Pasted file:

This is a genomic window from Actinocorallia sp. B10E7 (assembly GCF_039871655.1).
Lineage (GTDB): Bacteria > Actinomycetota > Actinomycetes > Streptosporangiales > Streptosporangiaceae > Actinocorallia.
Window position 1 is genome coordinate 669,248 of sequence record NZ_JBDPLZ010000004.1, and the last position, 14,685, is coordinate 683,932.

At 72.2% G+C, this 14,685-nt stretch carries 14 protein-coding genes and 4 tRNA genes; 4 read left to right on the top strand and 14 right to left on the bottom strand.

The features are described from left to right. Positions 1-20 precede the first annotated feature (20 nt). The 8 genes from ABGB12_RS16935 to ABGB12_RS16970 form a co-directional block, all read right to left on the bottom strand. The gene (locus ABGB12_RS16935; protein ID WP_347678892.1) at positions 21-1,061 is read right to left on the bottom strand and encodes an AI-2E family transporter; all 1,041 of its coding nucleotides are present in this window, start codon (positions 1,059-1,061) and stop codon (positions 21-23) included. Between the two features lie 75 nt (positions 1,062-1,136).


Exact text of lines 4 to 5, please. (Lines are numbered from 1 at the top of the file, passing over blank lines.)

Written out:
At 72.2% G+C, this 14,685-nt stretch carries 14 protein-coding genes and 4 tRNA genes; 4 read left to right on the top strand and 14 right to left on the bottom strand.

The features are described from left to right. Positions 1-20 precede the first annotated feature (20 nt). The 8 genes from ABGB12_RS16935 to ABGB12_RS16970 form a co-directional block, all read right to left on the bottom strand. The gene (locus ABGB12_RS16935; protein ID WP_347678892.1) at positions 21-1,061 is read right to left on the bottom strand and encodes an AI-2E family transporter; all 1,041 of its coding nucleotides are present in this window, start codon (positions 1,059-1,061) and stop codon (positions 21-23) included. Between the two features lie 75 nt (positions 1,062-1,136).